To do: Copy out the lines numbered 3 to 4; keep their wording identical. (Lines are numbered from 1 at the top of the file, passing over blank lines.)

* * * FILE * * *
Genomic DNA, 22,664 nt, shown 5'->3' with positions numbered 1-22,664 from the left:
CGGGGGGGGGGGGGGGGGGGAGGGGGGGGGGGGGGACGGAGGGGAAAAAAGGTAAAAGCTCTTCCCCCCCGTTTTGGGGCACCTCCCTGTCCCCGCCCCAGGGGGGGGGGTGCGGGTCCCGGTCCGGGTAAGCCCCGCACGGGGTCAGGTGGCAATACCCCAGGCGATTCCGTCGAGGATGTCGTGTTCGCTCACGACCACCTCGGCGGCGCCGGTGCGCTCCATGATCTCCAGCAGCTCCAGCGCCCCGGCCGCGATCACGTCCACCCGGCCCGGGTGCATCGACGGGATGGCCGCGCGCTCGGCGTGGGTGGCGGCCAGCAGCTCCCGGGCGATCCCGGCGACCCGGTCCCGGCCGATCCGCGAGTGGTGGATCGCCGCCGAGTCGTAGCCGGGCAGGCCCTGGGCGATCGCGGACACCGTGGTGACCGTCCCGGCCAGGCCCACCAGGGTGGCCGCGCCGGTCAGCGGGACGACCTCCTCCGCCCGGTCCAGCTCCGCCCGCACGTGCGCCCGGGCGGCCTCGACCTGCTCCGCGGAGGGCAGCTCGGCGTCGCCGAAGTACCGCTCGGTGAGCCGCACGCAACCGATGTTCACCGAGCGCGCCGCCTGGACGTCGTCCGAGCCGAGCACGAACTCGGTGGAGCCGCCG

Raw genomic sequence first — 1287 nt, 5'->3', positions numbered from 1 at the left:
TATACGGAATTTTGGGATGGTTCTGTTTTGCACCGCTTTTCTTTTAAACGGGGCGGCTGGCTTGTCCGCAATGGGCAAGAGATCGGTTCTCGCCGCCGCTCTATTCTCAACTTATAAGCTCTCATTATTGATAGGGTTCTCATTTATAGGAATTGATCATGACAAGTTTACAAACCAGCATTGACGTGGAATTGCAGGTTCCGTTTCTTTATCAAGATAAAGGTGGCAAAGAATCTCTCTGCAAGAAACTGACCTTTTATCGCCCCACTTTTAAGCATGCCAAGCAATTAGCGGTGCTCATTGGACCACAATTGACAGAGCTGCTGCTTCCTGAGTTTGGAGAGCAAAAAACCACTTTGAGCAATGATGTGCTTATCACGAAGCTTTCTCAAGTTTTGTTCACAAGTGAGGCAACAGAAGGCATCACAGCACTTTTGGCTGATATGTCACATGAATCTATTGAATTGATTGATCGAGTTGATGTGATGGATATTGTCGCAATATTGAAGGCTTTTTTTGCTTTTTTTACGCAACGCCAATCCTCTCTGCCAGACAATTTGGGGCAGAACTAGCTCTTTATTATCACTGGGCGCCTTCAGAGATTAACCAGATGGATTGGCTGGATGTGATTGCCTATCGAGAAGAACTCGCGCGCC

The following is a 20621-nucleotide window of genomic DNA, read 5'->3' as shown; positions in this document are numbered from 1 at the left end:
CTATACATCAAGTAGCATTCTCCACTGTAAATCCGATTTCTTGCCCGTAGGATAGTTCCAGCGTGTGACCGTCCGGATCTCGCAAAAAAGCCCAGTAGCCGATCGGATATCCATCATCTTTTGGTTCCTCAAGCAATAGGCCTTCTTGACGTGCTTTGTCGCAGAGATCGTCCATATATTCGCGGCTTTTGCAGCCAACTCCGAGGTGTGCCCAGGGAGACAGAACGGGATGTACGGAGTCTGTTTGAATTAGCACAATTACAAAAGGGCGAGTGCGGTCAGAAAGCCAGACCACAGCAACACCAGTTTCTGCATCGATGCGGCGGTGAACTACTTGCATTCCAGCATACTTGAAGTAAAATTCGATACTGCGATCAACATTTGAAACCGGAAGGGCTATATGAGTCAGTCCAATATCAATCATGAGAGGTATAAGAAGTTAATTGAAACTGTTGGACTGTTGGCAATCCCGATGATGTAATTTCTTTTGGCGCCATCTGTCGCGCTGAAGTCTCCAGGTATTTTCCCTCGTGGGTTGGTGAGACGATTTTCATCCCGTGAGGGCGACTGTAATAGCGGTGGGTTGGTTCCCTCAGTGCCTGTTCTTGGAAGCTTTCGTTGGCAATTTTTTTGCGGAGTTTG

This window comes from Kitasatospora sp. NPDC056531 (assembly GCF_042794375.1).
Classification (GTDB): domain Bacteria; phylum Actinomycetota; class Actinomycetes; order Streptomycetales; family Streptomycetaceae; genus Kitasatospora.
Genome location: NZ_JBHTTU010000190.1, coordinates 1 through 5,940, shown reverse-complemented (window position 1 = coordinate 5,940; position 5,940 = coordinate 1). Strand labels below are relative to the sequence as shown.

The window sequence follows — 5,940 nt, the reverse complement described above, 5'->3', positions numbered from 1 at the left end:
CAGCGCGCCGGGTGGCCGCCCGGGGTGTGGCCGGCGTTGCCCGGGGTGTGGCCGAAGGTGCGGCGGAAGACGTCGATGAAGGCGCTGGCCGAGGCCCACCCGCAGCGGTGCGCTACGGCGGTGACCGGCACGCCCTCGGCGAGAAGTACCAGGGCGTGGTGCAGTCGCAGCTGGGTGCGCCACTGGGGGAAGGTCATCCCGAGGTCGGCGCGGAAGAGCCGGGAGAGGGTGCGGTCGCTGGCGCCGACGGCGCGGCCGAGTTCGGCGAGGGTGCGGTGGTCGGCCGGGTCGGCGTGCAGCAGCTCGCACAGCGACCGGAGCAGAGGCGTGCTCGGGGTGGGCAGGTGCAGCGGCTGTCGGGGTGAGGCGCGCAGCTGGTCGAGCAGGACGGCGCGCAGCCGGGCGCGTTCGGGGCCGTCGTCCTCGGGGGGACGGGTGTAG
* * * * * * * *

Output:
Raw genomic sequence first — 1287 nt, 5'->3', positions numbered from 1 at the left:
TATACGGAATTTTGGGATGGTTCTGTTTTGCACCGCTTTTCTTTTAAACGGGGCGGCTGGCTTGTCCGCAATGGGCAAGAGATCGGTTCTCGCCGCCGCTCTATTCTCAACTTATAAGCTCTCATTATTGATAGGGTTCTCATTTATAGGAATTGATCATGACAAGTTTACAAACCAGCATTGACGTGGAATTGCAGGTTCCGTTTCTTTATCAAGATAAAGGTGGCAAAGAATCTCTCTGCAAGAAACTGACCTTTTATCGCCCCACTTTTAAGCATGCCAAGCAATTAGCGGTGCTCATTGGACCACAATTGACAGAGCTGCTGCTTCCTGAGTTTGGAGAGCAAAAAACCACTTTGAGCAATGATGTGCTTATCACGAAGCTTTCTCAAGTTTTGTTCACAAGTGAGGCAACAGAAGGCATCACAGCACTTTTGGCTGATATGTCACATGAATCTATTGAATTGATTGATCGAGTTGATGTGATGGATATTGTCGCAATATTGAAGGCTTTTTTTGCTTTTTTTACGCAACGCCAATCCTCTCTGCCAGACAATTTGGGGCAGAACTAGCTCTTTATTATCACTGGGCGCCTTCAGAGATTAACCAGATGGATTGGCTGGATGTGATTGCCTATCGAGAAGAACTCGCGCGCC